Arts and Entertainment
|‘The Red Shoes’ fit as modern-day love story|
|Classic updated with modern stage concept|
|Published Thursday, October 12, 2017 8:22 pm|
Simultaneously cultivating a career and love life cost just as much in 1845 and 1948 as it does in 2017.
Inspired by the Hans Christian Andersen fairytale and Michael Powell and Emeric Pressburger’s film, Matthew Bourne’s production of “The Red Shoes” tells a story relevant in any century. It runs Oct. 17-22 at Belk Theater at Blumenthal Performing Arts Center.
“We can make it approachable for this generation,” said Nicole Kabera, who plays Irina Boronskaja, Lady Neston and Pamela. “It’s a battle between career and devotion to what you’ve done all your life, which is dance, and then a love interest, which for many of us in the industry can be an actual struggle, or for people in their everyday life that battle between their personal life and their work life. How much do you dedicate yourself to each? You try and make both work and cultivate them.”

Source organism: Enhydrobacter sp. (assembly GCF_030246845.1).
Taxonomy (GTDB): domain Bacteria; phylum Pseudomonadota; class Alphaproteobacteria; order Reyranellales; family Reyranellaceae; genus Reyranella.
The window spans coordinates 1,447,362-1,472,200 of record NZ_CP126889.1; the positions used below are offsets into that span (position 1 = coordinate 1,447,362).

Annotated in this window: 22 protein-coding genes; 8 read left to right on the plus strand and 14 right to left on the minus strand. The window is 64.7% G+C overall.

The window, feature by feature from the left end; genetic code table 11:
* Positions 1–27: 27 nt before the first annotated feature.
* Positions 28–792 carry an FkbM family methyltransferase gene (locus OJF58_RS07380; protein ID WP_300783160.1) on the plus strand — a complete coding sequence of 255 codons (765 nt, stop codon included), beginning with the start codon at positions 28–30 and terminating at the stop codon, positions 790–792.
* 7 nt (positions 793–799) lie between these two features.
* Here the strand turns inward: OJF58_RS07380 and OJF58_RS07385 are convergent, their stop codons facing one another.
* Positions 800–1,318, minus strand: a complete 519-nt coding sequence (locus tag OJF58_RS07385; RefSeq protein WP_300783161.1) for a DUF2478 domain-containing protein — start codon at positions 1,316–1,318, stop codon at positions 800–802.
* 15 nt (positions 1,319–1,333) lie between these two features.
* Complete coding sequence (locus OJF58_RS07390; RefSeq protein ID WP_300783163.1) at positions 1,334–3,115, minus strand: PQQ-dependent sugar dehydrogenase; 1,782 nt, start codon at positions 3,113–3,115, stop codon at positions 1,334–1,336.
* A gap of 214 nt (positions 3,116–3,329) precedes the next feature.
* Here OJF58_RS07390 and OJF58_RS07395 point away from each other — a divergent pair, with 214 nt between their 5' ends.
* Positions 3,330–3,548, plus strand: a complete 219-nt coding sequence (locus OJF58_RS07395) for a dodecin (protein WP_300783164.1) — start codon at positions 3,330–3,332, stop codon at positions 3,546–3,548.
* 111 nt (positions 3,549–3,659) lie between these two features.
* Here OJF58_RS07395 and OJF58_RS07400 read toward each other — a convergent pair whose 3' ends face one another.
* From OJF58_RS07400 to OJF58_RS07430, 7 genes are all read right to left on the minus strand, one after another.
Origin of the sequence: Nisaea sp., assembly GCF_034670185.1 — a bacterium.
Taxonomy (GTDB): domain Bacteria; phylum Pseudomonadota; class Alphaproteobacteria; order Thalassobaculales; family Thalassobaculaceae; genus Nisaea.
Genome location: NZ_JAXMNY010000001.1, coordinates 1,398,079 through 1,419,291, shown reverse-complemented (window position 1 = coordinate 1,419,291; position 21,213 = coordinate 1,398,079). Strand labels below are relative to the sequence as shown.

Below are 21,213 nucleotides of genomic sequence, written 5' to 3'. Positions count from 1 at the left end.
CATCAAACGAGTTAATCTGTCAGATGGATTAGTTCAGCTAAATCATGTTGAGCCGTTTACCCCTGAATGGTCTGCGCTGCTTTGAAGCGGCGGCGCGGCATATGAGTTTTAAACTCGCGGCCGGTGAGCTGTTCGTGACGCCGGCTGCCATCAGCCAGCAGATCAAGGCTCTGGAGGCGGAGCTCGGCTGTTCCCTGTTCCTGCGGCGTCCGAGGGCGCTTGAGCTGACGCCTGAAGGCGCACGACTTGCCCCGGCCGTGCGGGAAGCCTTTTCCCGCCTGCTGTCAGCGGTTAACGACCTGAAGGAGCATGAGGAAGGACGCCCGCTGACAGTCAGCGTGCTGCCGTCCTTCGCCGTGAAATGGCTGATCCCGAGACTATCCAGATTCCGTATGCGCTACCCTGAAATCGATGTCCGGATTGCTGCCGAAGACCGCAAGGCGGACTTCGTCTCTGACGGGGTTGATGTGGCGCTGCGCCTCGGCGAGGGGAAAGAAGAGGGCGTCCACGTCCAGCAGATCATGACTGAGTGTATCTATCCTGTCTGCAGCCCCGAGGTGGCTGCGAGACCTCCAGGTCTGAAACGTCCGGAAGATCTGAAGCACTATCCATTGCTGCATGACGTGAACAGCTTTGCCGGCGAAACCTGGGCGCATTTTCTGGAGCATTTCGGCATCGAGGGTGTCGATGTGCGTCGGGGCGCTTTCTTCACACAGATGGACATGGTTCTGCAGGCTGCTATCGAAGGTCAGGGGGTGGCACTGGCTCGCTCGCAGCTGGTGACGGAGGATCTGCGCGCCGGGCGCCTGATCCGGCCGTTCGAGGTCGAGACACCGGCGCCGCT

“The Red Shoes” shares the journey of Victoria Page as she struggles to find her place in dance and love as they collide in a triangle.
“You can see the struggle,” Kabera said of the performances of Ashley Shaw and Cordelia Braithwaite, who portray the protagonist. “She’s an ambitious woman. She wants to be a dancer, but she meets this composer and also this talented young man who she doesn’t quite see as a love interest at first, but then she grows to love him. Their passion takes them away from doing what they love, and then breaks them, because they can’t go on without doing what they love doing. It’s an old school way of telling a story, but I think the concept is really modern. It’s really contemporary, actually.”
Throughout the process of putting the production together, the team watched Pressburger’s film over and over for inspiration.
“When you come to watch the show, it’s almost like watching a 1948 movie happening on stage,” Kabera said. “We started pretty much at this time last year, and we had the process to create every role and every character that we now play. I personally play three roles in the show—my principal role is called Irina. She’s the prima ballerina of the company. She’s quite the character. She’s the star of the group, and she’s a very isolated person; like one of those Hollywood glamour personas where her position is too high to be reached by everyone else. She’s very melodramatic. It’s blur between what’s her real life and what’s her character’s life on stage, because she’s so theatrical all the time, and so over the top, which is quite fun for me to play on stage.”
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